Scanners capable of detecting liquid explosives will be installed in all of China's 147 airports before the 2008 Olympic Games, a top official said.
"All civil airports will be required to install at least one such scanner starting from next year," said Yang Chengfeng, head of the public security division under the General Administration of Civil Aviation (CAAC).
Yang said CAAC had been looking for effective methods to detect liquid explosives, since British police said in August they had foiled a plot to blow up aircraft with such explosives.
"Liquid explosives have become a big threat to aviation security globally," he said.
The new scanners, made by Beijing-based NUCTECH, can detect liquid explosives in only five seconds.
The current method of detection that Chinese airports adopt smelling or asking the traveller to take a sip of the liquid takes a much longer time.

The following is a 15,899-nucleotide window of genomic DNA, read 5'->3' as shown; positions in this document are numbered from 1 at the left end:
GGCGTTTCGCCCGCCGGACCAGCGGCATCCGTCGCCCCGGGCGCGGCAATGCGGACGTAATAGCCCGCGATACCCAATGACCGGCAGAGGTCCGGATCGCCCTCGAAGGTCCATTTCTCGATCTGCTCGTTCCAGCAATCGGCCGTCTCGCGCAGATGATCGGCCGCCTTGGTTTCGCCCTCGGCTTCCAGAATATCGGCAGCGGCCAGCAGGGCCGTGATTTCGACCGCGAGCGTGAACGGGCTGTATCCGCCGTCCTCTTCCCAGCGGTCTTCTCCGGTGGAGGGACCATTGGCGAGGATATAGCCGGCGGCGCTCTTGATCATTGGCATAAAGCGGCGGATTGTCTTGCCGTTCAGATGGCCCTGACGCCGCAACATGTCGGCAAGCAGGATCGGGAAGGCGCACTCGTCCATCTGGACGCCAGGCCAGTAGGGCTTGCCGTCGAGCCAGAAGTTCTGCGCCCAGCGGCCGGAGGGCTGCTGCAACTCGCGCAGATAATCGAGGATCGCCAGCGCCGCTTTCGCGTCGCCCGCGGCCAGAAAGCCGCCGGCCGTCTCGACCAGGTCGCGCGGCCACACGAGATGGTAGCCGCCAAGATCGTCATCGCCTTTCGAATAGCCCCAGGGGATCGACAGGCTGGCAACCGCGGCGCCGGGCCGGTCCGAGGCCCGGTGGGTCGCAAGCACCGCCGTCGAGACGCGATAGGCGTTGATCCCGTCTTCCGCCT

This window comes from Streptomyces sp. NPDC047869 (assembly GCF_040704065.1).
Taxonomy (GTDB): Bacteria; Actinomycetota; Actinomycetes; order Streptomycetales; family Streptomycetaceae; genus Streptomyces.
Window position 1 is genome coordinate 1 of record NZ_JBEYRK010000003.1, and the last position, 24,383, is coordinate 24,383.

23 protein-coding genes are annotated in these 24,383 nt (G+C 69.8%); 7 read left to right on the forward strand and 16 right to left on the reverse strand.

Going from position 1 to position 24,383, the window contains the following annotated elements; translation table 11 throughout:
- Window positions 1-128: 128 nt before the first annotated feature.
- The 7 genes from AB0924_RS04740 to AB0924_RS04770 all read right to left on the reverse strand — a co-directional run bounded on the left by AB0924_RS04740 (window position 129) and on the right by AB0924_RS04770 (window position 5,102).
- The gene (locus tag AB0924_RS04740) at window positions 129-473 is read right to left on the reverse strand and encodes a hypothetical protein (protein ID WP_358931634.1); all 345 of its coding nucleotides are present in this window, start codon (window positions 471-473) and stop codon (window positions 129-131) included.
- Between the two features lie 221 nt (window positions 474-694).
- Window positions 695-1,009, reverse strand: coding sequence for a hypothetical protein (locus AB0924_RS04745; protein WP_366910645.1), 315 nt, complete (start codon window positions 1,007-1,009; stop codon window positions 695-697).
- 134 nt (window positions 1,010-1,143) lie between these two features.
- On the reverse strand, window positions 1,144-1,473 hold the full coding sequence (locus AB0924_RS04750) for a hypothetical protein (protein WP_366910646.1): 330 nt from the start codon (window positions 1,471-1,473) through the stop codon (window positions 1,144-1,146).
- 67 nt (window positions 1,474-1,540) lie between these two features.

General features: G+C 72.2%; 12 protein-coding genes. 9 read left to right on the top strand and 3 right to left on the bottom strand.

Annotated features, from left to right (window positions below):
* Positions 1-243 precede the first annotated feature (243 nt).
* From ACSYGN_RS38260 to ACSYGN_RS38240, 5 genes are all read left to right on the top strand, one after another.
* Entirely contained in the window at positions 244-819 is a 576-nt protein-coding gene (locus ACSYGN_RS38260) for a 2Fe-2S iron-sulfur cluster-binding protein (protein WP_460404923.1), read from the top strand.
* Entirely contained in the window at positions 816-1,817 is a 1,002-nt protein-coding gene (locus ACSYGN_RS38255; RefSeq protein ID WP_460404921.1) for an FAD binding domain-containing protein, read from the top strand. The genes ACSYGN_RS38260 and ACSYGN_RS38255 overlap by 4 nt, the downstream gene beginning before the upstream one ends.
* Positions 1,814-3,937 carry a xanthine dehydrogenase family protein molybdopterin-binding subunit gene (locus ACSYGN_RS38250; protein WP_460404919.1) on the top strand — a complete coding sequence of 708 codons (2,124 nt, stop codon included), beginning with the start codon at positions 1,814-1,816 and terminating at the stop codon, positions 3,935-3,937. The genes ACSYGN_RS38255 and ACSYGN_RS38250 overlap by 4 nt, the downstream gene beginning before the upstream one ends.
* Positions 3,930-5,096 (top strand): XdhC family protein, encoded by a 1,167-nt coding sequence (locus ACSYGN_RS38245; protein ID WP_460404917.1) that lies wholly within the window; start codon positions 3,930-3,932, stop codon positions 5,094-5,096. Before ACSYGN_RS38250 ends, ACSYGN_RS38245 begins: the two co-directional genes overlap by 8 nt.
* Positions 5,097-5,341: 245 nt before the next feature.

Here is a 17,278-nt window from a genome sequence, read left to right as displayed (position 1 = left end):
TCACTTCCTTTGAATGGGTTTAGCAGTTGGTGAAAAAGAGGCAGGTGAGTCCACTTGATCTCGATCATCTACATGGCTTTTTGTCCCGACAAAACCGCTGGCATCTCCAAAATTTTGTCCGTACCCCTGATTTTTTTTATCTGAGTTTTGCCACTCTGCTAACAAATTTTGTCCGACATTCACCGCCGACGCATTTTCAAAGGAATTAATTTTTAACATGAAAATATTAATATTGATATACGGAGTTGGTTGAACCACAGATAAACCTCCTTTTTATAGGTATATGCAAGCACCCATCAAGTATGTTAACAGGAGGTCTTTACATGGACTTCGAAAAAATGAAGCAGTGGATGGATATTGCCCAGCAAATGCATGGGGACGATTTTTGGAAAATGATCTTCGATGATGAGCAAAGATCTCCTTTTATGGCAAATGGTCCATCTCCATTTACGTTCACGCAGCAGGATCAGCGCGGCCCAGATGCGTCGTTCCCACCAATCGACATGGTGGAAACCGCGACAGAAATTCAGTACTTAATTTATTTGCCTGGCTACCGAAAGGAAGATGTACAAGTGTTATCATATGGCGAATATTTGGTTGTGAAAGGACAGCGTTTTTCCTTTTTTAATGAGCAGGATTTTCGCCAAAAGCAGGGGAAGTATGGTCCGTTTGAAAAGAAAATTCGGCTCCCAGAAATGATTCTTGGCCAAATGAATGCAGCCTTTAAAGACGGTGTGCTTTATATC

"Using the new scanners at airports can reduce passengers' waiting time," Yang said at a news conference on Tuesday in Beijing.
But he stressed that the present ban on liquids would still be in effect after the scanners are put into use.
China now bans almost all liquids and gels aboard an aircraft, except food for travelling babies and medicines if the prescription is in the ticket holder's name.
According to Yang, the scanners will be in place before the 2008 Beijing Olympic Games.
"We have confidence the Olympics Games will be safe," Yang said.
CAAC will adopt special security measures to ensure safe and convenient travel of passengers. Athletes will pass through separate security channels.
The China-Africa Summit proved to be a successful rehearsal for the Olympics, when 48 state leaders came through the Beijing Capital International Airport.
CAAC has required all liquids to be checked following a crash on May 7, 2002, off the northern city of Dalian, which killed 112 people. The accident was blamed on a passenger setting fire to gasoline carried in soft drink cans.